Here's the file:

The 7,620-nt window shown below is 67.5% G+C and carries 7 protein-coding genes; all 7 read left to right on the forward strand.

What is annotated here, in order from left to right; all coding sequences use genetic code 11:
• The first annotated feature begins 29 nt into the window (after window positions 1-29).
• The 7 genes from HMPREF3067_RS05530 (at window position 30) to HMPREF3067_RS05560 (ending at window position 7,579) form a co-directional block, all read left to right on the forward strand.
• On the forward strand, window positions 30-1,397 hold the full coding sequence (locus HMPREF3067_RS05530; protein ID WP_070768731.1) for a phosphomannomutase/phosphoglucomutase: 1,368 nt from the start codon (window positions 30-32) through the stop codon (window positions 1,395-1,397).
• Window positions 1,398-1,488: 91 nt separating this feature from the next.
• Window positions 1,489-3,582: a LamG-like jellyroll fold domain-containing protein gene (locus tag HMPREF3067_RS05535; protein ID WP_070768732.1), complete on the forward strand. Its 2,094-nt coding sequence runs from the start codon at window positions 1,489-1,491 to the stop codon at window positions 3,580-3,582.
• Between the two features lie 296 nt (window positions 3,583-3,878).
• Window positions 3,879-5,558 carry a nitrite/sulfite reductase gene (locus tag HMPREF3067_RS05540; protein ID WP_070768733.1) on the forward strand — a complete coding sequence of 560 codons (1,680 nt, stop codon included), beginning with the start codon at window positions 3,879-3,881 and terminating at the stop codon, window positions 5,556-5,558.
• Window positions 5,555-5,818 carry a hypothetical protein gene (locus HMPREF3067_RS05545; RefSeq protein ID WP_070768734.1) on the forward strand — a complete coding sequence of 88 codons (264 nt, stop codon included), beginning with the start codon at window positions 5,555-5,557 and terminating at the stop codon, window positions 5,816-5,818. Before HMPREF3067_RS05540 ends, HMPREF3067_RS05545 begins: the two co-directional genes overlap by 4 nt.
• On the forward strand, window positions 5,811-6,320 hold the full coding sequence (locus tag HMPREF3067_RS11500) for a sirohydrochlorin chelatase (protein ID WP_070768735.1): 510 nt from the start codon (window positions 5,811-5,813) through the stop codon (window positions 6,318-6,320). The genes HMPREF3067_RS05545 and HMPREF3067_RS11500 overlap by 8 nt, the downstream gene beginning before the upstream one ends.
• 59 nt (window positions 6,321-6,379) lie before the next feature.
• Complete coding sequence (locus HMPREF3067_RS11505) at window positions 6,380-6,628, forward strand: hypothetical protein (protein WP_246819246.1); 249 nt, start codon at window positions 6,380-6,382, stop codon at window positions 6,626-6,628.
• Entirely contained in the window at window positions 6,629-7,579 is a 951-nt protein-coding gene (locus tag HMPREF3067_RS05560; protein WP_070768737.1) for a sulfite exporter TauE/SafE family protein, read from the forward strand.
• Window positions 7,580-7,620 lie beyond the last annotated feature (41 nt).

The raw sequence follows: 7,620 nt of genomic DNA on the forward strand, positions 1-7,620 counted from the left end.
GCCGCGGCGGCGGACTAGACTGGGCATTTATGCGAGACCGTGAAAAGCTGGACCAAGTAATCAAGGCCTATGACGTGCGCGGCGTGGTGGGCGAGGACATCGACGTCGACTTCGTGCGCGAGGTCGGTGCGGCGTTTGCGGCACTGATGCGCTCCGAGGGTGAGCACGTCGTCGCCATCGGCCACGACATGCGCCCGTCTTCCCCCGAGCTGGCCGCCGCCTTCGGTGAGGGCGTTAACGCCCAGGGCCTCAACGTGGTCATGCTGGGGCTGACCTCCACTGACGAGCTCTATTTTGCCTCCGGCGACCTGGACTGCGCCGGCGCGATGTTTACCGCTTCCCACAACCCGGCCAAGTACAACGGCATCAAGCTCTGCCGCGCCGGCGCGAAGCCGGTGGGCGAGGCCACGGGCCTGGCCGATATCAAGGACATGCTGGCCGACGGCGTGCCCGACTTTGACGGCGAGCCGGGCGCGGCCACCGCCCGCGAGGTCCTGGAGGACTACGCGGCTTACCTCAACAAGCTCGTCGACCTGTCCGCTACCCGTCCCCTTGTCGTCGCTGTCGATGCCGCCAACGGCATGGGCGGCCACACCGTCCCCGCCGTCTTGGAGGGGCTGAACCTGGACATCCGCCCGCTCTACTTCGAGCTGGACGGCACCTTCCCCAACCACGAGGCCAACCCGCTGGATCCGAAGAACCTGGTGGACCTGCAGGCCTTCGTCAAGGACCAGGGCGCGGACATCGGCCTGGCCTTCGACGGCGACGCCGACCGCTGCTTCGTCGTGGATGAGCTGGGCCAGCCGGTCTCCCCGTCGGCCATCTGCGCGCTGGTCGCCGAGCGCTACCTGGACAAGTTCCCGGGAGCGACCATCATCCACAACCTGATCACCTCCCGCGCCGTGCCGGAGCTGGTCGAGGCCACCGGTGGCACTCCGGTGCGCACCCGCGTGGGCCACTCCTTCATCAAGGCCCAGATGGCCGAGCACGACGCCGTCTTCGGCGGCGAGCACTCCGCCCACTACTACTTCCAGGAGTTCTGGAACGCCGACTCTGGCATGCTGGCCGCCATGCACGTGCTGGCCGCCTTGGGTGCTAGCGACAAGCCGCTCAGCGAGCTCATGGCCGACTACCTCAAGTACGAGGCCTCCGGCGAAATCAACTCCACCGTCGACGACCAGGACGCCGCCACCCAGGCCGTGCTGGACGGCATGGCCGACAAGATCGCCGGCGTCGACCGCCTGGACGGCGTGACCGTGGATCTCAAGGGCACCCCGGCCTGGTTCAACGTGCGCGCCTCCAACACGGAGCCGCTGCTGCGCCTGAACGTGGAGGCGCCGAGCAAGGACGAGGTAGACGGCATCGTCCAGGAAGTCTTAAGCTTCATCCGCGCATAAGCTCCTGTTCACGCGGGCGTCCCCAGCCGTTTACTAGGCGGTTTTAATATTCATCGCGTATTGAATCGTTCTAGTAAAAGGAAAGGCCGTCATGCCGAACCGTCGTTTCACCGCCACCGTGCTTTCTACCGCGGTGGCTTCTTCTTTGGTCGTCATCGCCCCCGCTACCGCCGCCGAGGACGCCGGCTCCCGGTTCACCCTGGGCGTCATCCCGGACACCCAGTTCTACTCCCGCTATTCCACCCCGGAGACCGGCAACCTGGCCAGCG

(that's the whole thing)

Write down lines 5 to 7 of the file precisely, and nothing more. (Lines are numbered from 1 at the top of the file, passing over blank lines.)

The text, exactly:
• On the forward strand, window positions 30-1,397 hold the full coding sequence (locus HMPREF3067_RS05530; protein ID WP_070768731.1) for a phosphomannomutase/phosphoglucomutase: 1,368 nt from the start codon (window positions 30-32) through the stop codon (window positions 1,395-1,397).
• Window positions 1,398-1,488: 91 nt separating this feature from the next.
• Window positions 1,489-3,582: a LamG-like jellyroll fold domain-containing protein gene (locus tag HMPREF3067_RS05535; protein ID WP_070768732.1), complete on the forward strand. Its 2,094-nt coding sequence runs from the start codon at window positions 1,489-1,491 to the stop codon at window positions 3,580-3,582.